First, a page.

Acute chest pain in a patient with a non-strangulated hiatal hernia
Publication date: Available online 29 July 2015 Source:Journal of Acute Disease Author(s): Alexander John Scumpia, Megan Elizabeth Dekok, Daniel Michael Aronovich, Gurpaul Bajwa, Randy Barros, Randy Katz, Jordan Ditchek Acute chest pain resulting in spontaneous idiopathic hemomediastinum is a rare, potentially life-threatening occurrence. Acute chest pain is a common chief complaint of patients, accounting for 2.4%-6% of adult emergency room visits. The clinician’s differential diagnoses for acute chest pain rarely include complications of hiatal hernias. An 83-year-old male presented with acute chest pain and was emergently diagnosed with hemomediastinum secondary to spontaneous gastric mesenteric vessel rupture due to a non-strangulated hiatal hernia after physical exertion.
ConclusionOur study suggests that AF had a significantly improved hernia-specific quality of life in all domains at 30-days postoperatively. We also identified that pain as a binary variable is inadequate for its states purpose. Thus, the overall well-being and morbidity should be taken into account when evaluating hernia patients postoperatively.
ConclusionThe use of CST versus No-CST in the repair of large VHs results in an increased risk of wound complications but does not increase the hernia recurrence rate. In the largest QOL comparative study to date, CST ’s generation of myofascial advancement flaps does not negatively impact patient QOL in the repair of large ventral hernias in the short or long term.
CONCLUSIONS AND CLINICAL RELEVANCE: A CRI of MLK provided adequate postoperative analgesia to calves that underwent umbilical herniorrhaphy. However, the technical support required for CRI administration limits its use to hospital settings. Kinetic analyses of MLK infusions in cattle are necessary to establish optimal dosing protocols and withdrawal intervals. PMID: 31887083 [PubMed - in process]
Authors: Djokovic A, Delibegovic S Abstract OBJECTIVE: The Lichtenstein mesh technique is recommended as the standard surgical procedure for inguinal hernias. Shouldice is the best non-mesh technique. However, there are reports that the transinguinal preperitoneal technique (TIPP), which uses a preperitoneal mesh, has potential advantages in relation to the Lichtenstein and the Shouldice techniques. PATIENTS AND METHODS: Three hundred patients with inguinal hernias were randomized into three groups of hundred patients each: group 1 whose inguinal hernia repair was performed using the Lichtenstein technique; gro...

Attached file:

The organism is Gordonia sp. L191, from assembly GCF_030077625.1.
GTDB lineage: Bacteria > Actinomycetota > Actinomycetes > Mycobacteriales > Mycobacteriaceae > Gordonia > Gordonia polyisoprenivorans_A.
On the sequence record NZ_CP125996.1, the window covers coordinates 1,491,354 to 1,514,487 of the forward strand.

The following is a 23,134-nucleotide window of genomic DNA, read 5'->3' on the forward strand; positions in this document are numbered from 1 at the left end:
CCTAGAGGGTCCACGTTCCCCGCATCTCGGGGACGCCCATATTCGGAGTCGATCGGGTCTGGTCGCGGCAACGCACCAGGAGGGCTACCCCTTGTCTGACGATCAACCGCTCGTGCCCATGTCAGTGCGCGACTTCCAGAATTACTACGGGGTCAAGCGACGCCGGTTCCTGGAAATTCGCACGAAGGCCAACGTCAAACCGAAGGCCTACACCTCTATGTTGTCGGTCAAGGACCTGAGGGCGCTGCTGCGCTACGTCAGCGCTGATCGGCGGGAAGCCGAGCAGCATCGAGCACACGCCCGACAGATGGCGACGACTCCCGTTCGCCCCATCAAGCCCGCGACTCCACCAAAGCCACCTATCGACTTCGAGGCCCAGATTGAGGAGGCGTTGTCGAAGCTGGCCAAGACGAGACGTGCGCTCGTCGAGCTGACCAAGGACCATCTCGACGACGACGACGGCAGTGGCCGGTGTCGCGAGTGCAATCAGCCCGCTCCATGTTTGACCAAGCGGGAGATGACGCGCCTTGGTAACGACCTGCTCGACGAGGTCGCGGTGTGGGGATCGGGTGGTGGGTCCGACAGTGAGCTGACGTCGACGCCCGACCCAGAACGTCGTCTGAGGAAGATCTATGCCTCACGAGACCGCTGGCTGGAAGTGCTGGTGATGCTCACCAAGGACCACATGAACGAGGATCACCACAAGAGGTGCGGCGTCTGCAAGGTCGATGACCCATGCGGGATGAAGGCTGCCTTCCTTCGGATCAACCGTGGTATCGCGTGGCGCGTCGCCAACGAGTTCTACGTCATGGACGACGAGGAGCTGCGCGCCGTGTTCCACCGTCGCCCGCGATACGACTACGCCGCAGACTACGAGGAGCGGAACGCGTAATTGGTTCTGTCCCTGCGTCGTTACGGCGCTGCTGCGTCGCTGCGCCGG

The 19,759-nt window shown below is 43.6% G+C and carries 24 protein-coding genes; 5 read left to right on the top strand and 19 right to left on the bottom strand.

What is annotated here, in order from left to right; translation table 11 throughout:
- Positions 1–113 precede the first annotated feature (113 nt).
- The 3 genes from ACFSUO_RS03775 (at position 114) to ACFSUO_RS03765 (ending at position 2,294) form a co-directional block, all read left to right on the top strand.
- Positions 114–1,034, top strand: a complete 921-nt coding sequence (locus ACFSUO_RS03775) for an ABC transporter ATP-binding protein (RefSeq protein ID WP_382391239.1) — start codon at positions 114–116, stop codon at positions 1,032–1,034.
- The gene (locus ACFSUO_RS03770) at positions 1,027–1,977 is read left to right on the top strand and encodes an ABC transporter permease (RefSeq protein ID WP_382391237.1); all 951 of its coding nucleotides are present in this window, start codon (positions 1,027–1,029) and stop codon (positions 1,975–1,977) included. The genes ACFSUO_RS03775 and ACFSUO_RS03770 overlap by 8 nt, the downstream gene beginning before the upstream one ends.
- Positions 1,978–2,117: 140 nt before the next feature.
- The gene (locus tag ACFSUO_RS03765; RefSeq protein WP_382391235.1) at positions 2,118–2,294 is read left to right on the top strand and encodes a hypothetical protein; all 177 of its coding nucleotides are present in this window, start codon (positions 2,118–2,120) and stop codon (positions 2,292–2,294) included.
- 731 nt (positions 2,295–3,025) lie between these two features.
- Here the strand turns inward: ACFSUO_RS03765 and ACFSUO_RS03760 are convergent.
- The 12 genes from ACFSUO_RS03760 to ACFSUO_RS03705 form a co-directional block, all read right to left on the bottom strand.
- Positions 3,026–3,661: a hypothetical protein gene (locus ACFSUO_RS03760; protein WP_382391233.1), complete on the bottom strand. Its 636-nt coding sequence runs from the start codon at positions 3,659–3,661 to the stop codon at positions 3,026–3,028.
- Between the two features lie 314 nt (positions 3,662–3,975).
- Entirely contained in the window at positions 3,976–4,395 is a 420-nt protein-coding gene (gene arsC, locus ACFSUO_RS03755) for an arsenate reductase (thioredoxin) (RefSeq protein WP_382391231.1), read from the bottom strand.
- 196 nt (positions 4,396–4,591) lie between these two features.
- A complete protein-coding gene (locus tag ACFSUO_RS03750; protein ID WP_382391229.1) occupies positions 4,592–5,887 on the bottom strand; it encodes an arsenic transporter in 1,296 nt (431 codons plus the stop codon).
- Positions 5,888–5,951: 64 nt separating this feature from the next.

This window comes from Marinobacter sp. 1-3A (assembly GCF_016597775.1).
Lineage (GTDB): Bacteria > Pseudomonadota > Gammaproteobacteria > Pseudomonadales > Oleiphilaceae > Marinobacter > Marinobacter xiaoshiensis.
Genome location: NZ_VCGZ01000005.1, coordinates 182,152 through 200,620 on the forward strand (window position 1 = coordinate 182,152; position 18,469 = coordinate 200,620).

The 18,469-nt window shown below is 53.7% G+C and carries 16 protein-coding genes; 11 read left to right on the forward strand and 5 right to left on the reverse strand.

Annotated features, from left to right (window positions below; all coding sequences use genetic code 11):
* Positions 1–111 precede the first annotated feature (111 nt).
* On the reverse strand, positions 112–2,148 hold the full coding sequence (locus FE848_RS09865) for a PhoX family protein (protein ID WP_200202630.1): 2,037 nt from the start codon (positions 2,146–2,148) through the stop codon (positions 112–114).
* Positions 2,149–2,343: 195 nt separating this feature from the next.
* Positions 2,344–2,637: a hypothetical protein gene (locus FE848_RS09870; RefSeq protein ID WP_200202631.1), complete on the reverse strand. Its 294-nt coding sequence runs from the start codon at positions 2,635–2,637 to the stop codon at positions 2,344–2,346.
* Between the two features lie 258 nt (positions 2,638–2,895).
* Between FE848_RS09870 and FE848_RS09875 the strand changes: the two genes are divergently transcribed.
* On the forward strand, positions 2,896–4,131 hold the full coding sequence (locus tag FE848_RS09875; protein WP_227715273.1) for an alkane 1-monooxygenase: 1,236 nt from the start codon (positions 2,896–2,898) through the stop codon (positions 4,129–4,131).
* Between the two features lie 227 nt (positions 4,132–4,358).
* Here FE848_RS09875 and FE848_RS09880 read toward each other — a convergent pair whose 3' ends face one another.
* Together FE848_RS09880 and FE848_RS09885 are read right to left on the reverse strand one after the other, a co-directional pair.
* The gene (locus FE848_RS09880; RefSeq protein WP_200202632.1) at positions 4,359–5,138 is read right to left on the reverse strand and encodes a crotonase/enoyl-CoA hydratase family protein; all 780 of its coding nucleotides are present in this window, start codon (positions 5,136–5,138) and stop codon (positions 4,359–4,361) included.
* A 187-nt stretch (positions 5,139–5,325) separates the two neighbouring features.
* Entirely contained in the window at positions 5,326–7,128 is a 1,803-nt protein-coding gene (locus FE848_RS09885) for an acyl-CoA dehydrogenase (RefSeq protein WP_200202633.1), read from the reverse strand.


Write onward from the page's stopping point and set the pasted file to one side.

Improved recurrence rates after groin hernia surgery have led to chronic pain becoming the most troublesome postoperative complication. Self-gripping mesh was developed to decrease the risk for development of chronic pain. The aim of this nationwide cohort study was to compare recurrence rate and chronic pain 1 year after an open, anterior mesh repair of inguinal hernias with either a self-gripping mesh or other lightweight mesh.
ConclusionsThis meta-analysis indicates that MPR and PHS seem comparable to LR in terms of recurrence, chronic pain, time to return to work, inguinal paresthesia, testicular and scrotal problems, hematoma, seroma and wound infection. MPR and PHS seem comparable in terms of recurrence, chronic pain and wound infection.
ConclusionWe believe that mesenteric defects should be closed after laparoscopic resection of the left side of transverse colon, regardless of their size.
Conclusion: It is important to consider mesh graft migration to viscus as a cause of persistent abdominal pain and bleeding per rectum irrespective of the time of presentation post hernia repair. PMID: 31788028 [PubMed]
Conclusion: A Treitz hernia is a rare cause of unspecific abdominal pain and the clinical signs are difficult to interpret. However, its knowledge may help to avoid emergency procedures and provide quick recovery of the patients. We recommend the laparoscopic approach as the first choice of treatment in all cases of internal hernia in the absence of peritoneal irritation or severe bowel obstruction.
We report a case of small bowel herniation caused by the ureter in a woman who underwent radical hysterectomy for cervical cancer. Patient concerns: A 53-year-old woman presented with acute abdominal pain and vomiting and reported a history of radical hysterectomy for cervical cancer 6 years prior to presentation. Diagnoses: Computed tomography revealed segmental luminal dilatation of pelvic ileal loops, 2 transition zones with the beak sign in the left-sided pelvic cavity, and reduced enhancement of bowel loops. Hydronephrosis with abrupt luminal narrowing of the left distal ureter was also observed. Interventions:...